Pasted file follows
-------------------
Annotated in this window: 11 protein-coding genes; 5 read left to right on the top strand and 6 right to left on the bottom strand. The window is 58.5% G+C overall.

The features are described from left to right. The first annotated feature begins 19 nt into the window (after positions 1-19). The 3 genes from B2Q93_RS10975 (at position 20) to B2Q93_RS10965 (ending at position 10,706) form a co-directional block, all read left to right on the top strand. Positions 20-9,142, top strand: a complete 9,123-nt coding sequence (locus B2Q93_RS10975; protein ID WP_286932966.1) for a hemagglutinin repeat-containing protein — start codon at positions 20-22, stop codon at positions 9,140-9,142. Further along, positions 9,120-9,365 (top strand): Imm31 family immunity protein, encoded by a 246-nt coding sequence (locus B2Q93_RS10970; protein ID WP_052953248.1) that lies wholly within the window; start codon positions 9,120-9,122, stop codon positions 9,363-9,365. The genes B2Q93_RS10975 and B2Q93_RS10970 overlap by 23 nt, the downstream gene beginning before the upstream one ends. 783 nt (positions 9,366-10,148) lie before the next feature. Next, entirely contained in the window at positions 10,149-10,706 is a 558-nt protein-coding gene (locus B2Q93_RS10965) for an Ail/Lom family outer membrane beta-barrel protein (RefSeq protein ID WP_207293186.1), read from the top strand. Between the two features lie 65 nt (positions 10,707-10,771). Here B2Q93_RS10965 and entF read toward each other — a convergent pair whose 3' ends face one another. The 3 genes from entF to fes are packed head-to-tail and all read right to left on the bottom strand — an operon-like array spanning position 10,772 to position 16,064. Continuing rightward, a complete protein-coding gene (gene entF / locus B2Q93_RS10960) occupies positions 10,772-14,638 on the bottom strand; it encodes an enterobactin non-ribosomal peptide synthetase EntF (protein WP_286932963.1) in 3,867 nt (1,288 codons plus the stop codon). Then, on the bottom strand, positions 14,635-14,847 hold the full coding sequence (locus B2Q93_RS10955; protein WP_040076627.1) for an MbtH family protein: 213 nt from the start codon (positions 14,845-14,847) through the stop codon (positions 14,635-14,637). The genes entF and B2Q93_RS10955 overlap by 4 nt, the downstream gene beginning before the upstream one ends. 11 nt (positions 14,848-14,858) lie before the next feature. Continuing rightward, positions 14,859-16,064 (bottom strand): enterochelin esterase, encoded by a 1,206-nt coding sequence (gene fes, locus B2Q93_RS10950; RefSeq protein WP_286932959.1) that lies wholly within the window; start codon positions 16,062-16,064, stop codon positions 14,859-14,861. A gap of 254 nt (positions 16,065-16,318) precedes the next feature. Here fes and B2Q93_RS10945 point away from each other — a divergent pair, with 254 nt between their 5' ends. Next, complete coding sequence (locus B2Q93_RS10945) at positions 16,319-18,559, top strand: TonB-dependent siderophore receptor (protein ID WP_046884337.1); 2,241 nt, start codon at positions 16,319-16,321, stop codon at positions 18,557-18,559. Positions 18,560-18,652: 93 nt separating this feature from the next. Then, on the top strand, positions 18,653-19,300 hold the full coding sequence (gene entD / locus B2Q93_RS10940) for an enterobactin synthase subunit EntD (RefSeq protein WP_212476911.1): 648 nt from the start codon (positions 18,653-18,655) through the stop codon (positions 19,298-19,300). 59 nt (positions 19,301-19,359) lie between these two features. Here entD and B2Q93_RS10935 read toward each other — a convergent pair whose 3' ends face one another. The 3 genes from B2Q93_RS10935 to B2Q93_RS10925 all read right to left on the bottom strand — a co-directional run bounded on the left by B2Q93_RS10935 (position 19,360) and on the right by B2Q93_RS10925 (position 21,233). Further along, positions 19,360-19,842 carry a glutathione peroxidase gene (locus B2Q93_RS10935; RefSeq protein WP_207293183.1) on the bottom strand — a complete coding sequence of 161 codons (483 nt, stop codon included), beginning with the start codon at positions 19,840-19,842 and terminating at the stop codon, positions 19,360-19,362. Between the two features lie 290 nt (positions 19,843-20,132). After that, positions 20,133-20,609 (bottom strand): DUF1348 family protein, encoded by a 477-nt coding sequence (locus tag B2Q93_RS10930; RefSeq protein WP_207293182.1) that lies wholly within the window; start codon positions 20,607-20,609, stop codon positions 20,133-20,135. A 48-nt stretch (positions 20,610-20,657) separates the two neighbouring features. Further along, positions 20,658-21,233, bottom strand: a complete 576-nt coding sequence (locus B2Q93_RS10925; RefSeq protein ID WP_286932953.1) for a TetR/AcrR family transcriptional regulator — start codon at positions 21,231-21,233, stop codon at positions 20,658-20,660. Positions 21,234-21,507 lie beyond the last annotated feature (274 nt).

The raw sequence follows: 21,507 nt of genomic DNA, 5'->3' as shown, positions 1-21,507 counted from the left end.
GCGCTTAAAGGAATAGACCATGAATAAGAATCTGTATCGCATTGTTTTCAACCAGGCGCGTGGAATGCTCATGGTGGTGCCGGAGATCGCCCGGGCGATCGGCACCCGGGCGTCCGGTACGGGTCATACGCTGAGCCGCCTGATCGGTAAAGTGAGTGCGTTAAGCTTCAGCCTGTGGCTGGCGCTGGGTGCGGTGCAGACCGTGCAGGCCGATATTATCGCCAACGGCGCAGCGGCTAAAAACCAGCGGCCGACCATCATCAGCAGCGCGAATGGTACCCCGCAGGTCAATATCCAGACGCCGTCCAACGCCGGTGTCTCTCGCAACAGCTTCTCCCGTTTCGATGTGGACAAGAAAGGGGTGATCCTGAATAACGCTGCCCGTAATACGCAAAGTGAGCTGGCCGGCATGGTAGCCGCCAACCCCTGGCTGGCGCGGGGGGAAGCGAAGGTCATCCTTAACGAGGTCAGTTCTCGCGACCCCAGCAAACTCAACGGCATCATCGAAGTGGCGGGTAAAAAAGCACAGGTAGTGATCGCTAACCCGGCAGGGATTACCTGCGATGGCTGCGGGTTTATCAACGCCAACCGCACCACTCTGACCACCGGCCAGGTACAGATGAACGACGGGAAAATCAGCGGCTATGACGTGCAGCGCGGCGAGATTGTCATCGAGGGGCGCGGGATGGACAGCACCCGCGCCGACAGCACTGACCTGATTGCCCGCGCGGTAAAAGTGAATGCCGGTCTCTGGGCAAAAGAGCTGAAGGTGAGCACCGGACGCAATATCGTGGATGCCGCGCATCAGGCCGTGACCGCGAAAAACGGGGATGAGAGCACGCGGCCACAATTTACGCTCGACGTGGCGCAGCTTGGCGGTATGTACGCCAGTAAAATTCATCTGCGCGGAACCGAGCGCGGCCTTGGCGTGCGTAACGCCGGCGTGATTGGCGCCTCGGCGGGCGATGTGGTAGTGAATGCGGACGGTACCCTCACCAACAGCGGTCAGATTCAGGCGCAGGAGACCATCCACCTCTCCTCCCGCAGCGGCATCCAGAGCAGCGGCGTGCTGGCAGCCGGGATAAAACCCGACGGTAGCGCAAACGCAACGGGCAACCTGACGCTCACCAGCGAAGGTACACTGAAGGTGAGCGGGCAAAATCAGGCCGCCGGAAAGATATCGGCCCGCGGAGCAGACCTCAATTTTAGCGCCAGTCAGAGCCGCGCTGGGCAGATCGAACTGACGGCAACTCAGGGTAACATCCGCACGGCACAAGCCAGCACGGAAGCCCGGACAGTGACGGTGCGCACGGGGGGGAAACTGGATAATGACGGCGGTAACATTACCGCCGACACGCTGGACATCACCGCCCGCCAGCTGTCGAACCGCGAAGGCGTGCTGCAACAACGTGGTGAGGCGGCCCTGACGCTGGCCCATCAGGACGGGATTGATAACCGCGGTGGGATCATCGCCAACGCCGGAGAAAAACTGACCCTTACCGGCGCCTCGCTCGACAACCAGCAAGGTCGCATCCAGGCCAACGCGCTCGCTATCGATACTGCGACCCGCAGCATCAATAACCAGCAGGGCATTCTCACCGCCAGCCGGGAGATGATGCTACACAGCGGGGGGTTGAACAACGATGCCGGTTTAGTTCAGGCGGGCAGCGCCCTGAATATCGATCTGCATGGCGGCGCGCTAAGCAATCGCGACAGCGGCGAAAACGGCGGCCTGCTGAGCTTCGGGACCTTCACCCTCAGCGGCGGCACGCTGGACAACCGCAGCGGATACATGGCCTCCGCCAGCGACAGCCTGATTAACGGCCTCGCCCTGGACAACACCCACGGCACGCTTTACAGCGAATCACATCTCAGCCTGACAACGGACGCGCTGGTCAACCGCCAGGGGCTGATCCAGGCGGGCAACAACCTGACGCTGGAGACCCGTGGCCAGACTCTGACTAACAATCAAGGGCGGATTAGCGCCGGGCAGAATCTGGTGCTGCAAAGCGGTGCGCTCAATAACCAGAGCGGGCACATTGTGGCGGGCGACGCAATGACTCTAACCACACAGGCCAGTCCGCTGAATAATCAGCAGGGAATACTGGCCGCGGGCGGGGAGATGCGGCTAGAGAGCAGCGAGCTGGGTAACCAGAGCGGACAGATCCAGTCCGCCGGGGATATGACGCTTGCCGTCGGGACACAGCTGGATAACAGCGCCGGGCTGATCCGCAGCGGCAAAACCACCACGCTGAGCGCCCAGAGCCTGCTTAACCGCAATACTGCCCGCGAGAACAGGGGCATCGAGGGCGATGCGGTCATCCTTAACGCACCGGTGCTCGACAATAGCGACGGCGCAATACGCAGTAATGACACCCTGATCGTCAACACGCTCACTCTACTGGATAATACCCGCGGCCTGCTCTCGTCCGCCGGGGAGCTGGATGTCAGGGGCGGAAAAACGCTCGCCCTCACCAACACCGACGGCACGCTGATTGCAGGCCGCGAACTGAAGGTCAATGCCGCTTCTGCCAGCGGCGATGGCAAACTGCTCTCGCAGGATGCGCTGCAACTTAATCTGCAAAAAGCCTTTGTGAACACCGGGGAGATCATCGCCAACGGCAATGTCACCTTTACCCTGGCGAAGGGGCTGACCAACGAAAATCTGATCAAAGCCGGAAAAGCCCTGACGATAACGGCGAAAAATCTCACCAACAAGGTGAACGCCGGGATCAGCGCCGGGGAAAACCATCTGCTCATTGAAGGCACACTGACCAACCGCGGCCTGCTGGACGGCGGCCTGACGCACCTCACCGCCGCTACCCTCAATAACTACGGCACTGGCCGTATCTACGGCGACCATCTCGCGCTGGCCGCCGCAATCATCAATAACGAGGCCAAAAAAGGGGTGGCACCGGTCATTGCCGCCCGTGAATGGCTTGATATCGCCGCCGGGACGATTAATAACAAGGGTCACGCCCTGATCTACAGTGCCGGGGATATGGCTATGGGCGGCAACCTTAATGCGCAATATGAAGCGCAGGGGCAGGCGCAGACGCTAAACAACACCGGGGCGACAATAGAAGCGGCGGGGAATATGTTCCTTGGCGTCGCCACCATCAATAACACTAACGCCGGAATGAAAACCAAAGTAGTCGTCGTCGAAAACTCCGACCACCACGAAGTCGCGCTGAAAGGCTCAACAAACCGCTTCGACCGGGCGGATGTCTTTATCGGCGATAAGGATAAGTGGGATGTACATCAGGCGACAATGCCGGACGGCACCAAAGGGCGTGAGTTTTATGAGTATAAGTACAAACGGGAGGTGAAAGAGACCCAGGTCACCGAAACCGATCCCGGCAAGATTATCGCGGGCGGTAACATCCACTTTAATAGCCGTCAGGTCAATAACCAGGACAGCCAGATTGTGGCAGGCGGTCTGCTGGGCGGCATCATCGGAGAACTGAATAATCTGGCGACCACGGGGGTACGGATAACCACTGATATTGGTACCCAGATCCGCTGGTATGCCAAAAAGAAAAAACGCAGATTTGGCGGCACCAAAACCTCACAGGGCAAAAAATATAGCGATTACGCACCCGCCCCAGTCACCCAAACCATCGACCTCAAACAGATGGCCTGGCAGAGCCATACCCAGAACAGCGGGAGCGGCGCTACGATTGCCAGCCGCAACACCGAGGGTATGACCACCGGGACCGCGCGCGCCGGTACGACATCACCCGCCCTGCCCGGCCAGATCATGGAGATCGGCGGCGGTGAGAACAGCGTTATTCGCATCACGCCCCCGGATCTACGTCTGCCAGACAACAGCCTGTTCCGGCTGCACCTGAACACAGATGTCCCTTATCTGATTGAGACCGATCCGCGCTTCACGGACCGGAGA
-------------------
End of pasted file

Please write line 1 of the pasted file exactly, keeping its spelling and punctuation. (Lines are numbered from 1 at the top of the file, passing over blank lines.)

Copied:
Annotated in this window: 11 protein-coding genes; 5 read left to right on the top strand and 6 right to left on the bottom strand. The window is 58.5% G+C overall.